Yesterday, the ad from Alien Motion Batteries was posted and the blog got 118 page views and some comments on my Google Plus page. The first Alien Motion battery I purchased, puffed out  when the voltage regular on my garden tractor quit working. On a lead battery, you wouldn't notice anything for a year or so but with the lithium, the battery overcharged and the cells puffed up. It was sent back to Alien Motion and they were unsure of what happened but were leaning toward giving me a new battery. The voltage regulator on the tractor was checked so I emailed to tell them the voltage regulator was not working and was putting out 18 volts. Most companies would say "Sorry, it as your fault and we are not paying anything." The folks at Alien Motion were different, they asked me what it would take to keep me as a loyal customer and I asked them if they would give me a new battery for half price. They emailed back and said that would be fine, also thanking me for being honest by telling them the voltage regulator was bad. The new battery hasbeen in my other garden tractor for over a year and is working great! There are so many companies out there that are unwilling to spend a dollar to make hundreds in the future. The lithium battery I bought for them is actually for my Fiero EV but the little lead acid motorcycle battery still works, so I just haven't put it in yet. Alien Motion also has an unadvertised board they can put in the battery for $39 extra, that cuts out the battery if the voltage goes too high.  I will say it again, they are a good company and it is my pleasure to endorse them! If you are looking for a good lithium battery for your garden tractor, motorcycle, or EV, they have a great sale going on for a few more days.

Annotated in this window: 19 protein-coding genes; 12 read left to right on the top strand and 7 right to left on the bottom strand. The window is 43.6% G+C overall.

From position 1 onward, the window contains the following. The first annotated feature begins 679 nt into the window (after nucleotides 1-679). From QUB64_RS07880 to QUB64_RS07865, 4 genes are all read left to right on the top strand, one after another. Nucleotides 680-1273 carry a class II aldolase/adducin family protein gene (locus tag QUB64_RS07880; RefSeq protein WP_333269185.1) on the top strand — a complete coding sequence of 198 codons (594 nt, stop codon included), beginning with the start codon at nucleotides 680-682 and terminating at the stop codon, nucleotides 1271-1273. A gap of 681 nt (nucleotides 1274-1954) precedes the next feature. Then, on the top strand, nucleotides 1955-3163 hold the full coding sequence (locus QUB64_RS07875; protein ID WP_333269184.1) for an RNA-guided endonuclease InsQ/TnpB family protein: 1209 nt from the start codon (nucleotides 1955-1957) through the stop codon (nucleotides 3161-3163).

Monday more work was done on the bathroom, putting up a drywall ceiling to cover the opening where a floresent light was above the sink and a piece of drywall where the old mirror was. The job is down to spackling the joints and most of them are corners. It has been awhile since I have done drywall, so am a bit rusty. 

Tuesday, the Fiero was taken to Bowman Detailing in Hebron, OH to get ready for the Drive Electric Columbus, Ohio event at Easton Mall. My wife and I had dinner on the way home at Sunset Inn  Restaurant and as always, really enjoy their down home cooking. After a good meal and a couple of draft beers, it was sleepy time when I got home, so no progress on any of my projects.